(CNN) -- The concerning scenario has played out in my office over and over again this season. "Your child is due for the flu vaccine today" is interrupted by, "Oh, no, doctor -- we don't like to put unnecessary things in their body."
The argument comes from parents who vaccinated their children against the flu at ages 1, 2, 3 and 4; parents of children who tolerated the vaccine well, who did not contract the flu, and yet at age 5 the flu shot suddenly became "unnecessary." I'm even hearing it from parents of siblings. For the child under age 5, parents agree to the flu shot; for the child over age 5, they decline it.
So, what changes at this magical age of 5? Schools in New York City, where I practice, stop requiring the flu shot. "Not required" has translated into "not necessary."
As dangerous as this misconception is, it's hard to blame parents when their reasoning is, after all, very logical: If the flu shot was truly necessary, wouldn't schools require it, like they require so many other childhood vaccinations? Not exactly.
In the United States, vaccine requirement laws are set by each state. Currently only a handful of states, New York included, require children to be vaccinated against the flu to enter daycare or pre-K. It is therefore not surprising that when researchers recently looked at the number of daycare centers around the country that required children to be vaccinated against the flu, they found only 24.5% did so. And once children turn 5, right as they enter elementary school, the flu shot requirement in these handful of states goes away altogether.
To be clear, children are not all of a sudden immune to the flu and its serious complications just because they've turned 5. The influenza virus simply does not work that way. It is precisely because the influenza virus can cause a serious, life-threatening illness to children and adults of all ages that both the American Academy of Pediatrics and the US Centers for Disease Control and Prevention recommend everyone over the age of 6 months receive the flu shot every year. Although not perfect, the flu shot is the best way to protect ourselves and our loved ones from the flu and its complications.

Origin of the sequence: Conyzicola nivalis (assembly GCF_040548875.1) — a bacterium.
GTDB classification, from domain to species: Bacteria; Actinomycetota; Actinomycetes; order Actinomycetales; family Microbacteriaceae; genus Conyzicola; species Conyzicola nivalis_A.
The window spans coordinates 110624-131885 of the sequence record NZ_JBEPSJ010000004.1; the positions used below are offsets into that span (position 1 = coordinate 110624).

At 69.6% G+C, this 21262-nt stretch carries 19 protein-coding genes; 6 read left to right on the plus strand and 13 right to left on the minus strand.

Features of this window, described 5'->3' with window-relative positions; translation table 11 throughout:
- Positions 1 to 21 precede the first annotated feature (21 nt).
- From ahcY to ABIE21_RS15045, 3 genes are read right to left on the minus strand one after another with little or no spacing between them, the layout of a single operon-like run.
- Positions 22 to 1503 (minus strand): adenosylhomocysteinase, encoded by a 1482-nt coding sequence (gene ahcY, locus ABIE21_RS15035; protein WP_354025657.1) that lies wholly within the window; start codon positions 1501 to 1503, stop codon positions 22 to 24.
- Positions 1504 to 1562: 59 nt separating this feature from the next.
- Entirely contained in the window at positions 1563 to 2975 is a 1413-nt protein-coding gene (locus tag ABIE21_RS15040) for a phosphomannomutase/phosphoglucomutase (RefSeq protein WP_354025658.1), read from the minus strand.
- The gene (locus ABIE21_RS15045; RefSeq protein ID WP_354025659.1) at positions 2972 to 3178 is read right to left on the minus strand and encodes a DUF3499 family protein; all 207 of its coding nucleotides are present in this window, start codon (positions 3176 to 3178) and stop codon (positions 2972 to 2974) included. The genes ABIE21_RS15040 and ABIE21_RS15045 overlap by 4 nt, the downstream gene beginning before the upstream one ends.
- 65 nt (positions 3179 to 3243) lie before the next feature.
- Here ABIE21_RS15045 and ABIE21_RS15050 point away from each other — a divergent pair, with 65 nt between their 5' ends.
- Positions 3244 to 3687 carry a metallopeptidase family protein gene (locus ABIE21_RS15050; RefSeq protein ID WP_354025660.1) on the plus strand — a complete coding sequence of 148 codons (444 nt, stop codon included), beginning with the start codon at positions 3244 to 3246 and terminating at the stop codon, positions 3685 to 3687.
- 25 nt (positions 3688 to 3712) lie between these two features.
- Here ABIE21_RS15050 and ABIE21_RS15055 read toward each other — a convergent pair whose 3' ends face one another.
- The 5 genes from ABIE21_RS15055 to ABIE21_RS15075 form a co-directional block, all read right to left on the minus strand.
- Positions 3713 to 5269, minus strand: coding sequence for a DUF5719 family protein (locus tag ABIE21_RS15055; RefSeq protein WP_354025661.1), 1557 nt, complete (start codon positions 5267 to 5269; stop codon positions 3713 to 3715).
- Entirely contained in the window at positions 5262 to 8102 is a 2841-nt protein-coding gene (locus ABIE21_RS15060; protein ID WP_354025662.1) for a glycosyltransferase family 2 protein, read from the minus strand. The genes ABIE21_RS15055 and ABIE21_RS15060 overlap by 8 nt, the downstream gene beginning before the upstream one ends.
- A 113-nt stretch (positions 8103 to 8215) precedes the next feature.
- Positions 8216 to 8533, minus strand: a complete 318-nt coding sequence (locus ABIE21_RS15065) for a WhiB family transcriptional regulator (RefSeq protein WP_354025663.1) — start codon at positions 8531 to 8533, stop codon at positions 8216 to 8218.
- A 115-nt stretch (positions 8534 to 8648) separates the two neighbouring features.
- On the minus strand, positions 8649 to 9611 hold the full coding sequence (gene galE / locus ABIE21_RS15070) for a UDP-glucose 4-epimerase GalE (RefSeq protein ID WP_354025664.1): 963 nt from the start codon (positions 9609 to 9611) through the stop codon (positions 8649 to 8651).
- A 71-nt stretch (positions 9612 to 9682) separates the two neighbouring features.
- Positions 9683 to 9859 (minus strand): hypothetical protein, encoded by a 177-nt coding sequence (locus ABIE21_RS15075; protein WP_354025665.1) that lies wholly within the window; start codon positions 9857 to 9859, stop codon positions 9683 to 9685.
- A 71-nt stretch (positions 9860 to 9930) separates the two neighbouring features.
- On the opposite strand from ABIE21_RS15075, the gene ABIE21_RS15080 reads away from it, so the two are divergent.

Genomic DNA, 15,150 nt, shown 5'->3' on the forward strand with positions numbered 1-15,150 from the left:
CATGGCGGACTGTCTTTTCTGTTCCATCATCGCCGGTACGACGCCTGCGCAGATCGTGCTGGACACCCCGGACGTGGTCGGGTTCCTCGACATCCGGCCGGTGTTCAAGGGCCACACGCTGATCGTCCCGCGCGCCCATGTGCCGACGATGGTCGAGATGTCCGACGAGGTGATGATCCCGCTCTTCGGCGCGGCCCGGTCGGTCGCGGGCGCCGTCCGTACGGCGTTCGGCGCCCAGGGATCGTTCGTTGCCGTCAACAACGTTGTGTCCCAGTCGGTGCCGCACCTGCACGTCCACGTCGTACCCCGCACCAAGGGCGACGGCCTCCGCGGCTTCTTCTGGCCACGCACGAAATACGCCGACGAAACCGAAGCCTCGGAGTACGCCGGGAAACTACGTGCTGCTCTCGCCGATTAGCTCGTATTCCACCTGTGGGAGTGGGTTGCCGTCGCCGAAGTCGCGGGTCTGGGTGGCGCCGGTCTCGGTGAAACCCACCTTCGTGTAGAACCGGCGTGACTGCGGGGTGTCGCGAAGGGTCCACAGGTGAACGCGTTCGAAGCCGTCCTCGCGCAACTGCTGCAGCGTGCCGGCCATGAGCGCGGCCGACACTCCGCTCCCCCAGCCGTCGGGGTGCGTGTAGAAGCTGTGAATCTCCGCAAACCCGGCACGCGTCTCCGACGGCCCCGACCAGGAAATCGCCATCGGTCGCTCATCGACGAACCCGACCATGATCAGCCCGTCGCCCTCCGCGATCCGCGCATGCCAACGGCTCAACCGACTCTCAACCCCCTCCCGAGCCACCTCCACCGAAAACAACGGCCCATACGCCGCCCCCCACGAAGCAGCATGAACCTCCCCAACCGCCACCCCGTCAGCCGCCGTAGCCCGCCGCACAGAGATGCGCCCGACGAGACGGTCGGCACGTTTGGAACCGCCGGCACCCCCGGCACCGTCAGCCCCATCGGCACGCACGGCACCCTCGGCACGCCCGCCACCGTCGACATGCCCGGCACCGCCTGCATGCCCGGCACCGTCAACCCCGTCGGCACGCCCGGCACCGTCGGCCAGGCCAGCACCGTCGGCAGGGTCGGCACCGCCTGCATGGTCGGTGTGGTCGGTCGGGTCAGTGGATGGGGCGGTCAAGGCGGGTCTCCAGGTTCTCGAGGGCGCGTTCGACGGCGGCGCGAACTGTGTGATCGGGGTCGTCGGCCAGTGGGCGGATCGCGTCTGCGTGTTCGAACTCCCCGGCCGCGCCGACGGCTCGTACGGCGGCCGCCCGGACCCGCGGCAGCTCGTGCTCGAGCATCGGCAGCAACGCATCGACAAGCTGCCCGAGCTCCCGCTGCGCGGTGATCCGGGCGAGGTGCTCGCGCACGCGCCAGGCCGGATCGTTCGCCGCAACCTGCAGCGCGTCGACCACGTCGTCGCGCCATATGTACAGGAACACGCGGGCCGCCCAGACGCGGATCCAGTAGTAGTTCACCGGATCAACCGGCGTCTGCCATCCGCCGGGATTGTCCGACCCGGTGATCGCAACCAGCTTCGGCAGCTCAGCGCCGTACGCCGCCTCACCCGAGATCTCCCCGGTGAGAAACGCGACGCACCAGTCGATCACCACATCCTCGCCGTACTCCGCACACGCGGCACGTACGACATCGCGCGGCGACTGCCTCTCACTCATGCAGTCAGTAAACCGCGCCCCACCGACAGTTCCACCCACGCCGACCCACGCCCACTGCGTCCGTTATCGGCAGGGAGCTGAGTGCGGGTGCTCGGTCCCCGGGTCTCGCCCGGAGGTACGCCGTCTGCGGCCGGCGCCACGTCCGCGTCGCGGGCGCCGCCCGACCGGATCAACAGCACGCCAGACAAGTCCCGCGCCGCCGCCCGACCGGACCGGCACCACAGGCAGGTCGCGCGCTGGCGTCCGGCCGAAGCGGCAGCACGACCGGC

But in my office, school requirements are far more powerful than official recommendations from organizations with no tangible role in families' lives. Even things like the severity of the flu season, or the effectiveness of the vaccine, were recently found by my colleague Dr. Melissa Stockwell and her team at Columbia University not to make a difference in whether parents chose to vaccinate their children.
The way parents in my practice erroneously perceive the flu shot as an "optional" and therefore "unnecessary" vaccine may also reflect the way many adults across this country think of the shot: as some luxury item that somebody else, but not me, needs. The misconception comes on top of so many others around the flu shot -- for example, the flu shot causing the flu. Spoiler alert: It does not.
It is no surprise, then, that in a recent survey only half of Americans said they intended to get vaccinated this season and only 63% of children 6 months to 17 years old got vaccinated last season, according to the CDC.
The agency says more than 3 million people around the country have already contracted the flu this season, 32,000 people have been hospitalized and 1,800 people have died.
When it comes to the flu, we don't have the luxury of agreeing to disagree. Time is ticking. Whether or not schools and jobs require it, the flu shot is indeed necessary if we are to protect ourselves and our loved ones from the illness.
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